Can’t learn from error of my ways

There are those who dedicate their lives to the study of one thing: stars, insects, migration paths of the Monarch butterfly, the fatality rate of those who insist on texting while driving, or whether the toilet paper be fed from the top or the bottom.
I think you probably know someone like that–who knows everything there is to know on a particular subject.
My studies tend to be more random and more applicable to what I consider an average life; one where I am not jet-setting around the globe or crossing the mighty oceans in my sailboat or climbing high mountains, though some mornings my basement stairs feel very high, too high. And once I’ve gone down them to tend to the fire, I’m not sure I want to bother climbing back up and I imagine living out my days in my basement or until the wood runs out.
It’s not the same as mountain-climbing at first glance but there are similarities, I’m sure you will agree.
We’ve all experienced the laboratory of life where the best lessons are the hard ones, or so we are told. Jumping off the roof of the barn into the snow almost always was a lot of fun and my siblings and I repeatedly tested the hypothesis and found it to be a very good idea–until we learned the “almost” part can really hurt and sometimes break bits of us we regularly use, like an arm or a leg.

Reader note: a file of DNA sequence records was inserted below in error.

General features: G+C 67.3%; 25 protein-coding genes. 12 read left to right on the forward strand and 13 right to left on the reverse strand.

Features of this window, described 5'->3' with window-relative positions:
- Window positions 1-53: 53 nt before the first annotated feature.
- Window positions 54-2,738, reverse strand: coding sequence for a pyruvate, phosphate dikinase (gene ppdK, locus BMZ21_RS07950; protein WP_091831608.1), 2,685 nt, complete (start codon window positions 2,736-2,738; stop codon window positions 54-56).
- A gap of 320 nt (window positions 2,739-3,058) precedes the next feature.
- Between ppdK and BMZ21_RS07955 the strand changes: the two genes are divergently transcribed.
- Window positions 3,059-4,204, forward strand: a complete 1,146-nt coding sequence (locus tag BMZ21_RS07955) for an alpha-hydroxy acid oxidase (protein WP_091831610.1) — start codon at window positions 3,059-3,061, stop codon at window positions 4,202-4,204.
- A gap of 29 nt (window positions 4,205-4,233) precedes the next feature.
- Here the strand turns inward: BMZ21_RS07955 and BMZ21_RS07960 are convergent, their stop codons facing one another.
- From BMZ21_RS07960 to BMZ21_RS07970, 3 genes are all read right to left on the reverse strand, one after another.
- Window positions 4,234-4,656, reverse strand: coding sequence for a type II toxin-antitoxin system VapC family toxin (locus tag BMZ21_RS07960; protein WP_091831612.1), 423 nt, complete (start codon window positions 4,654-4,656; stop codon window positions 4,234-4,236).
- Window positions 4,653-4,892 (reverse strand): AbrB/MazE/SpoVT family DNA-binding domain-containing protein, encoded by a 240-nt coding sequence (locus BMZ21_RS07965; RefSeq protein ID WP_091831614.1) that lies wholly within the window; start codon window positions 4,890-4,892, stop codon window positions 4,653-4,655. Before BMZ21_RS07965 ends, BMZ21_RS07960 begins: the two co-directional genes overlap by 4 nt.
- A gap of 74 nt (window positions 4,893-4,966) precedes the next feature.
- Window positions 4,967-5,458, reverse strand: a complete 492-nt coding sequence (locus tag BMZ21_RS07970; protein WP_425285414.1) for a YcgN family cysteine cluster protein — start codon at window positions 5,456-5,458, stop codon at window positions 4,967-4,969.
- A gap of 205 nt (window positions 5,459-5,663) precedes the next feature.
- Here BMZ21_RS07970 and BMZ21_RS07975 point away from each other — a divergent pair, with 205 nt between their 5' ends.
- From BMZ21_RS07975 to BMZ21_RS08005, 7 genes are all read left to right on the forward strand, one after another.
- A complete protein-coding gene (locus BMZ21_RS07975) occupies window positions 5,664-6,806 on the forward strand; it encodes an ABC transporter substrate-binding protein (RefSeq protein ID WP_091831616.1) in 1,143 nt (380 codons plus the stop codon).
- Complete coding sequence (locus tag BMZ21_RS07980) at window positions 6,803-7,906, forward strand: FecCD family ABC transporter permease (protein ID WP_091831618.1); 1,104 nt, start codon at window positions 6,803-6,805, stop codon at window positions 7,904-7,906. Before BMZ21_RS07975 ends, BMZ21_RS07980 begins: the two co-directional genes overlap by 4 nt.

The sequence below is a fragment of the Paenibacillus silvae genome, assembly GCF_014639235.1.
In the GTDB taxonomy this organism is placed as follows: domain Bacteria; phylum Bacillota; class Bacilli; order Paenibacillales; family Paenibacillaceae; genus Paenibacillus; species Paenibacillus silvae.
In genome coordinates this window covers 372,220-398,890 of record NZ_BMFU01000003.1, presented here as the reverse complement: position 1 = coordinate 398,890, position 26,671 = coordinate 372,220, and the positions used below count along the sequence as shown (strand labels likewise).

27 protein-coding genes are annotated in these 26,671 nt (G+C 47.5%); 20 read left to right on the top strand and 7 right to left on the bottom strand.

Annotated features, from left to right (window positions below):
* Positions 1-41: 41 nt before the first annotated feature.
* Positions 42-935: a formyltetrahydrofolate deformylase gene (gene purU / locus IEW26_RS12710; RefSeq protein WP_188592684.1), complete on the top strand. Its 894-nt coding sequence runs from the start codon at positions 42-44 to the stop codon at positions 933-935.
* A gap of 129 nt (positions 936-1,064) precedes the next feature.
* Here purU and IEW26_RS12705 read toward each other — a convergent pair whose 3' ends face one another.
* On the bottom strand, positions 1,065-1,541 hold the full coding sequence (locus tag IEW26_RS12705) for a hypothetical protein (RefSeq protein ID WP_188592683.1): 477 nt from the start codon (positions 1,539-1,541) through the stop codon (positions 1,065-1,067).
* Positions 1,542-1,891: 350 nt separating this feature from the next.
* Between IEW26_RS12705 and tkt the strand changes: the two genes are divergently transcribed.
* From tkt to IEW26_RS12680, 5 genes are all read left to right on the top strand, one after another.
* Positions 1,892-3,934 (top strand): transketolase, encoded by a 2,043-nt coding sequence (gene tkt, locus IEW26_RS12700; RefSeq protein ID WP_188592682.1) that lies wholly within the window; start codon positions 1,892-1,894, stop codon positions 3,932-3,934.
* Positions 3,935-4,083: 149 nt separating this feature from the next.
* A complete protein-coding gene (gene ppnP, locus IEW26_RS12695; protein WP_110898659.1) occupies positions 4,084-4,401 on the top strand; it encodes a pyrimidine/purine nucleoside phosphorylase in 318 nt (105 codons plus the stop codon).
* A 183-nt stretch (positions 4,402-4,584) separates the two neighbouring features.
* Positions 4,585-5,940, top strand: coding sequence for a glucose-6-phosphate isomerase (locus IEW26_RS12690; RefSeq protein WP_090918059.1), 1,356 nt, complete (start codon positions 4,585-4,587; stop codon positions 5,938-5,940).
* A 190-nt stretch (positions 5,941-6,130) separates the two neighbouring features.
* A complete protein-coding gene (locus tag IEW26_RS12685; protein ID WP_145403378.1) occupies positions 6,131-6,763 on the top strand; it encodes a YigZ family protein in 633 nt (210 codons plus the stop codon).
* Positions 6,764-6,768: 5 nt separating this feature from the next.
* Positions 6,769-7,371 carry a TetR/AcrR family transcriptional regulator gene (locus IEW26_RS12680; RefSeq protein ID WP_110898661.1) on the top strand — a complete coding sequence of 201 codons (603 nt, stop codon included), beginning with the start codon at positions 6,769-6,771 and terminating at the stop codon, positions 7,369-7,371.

Most of us have done the tried and true test with our tongue on an aluminum ladder in the winter. And though those who tried it before we were born regularly reported the results with a wagging finger and a loud warning, we thought it best we conduct our own study and, sure enough, our results were spot on.
It definitely is not a good idea–unless you’ve got time to spare to wait until the ladder gets bored and lets go of your tongue. That was my approach and it turns out I had to wait a very, very long time for the ladder to release my tongue of its own accord.
I’m sure there are plenty of gems I could impart, the wisdom from my very own life laboratory, but we all learn from our own experiments. And some of us are very slow learners and have to repeat the experiments a few times until we are sure of the conclusion we draw.
I just have performed a thorough study involving Rice Krispies. My mother used to say too much of a good thing is not a good thing. That may have been her personal spin on Shakespeare’s question posed in “As You Like It,” written in 1599. Can one desire too much of a good thing?
My recent studies have deduced the answer to the question posed.
As it turns out, though it may be hard to believe and there may be those who doubt my credibility, but I assure you I have reviewed my notes and the parameters of my testing procedure and I confirm, judging by the state of the roof of my mouth and the ache in my tummy … you can, in fact, eat too much Rice Krispies cake.
I hope you can learn from the error of my ways. However, I fear I will forget these results when the experiment next presents itself.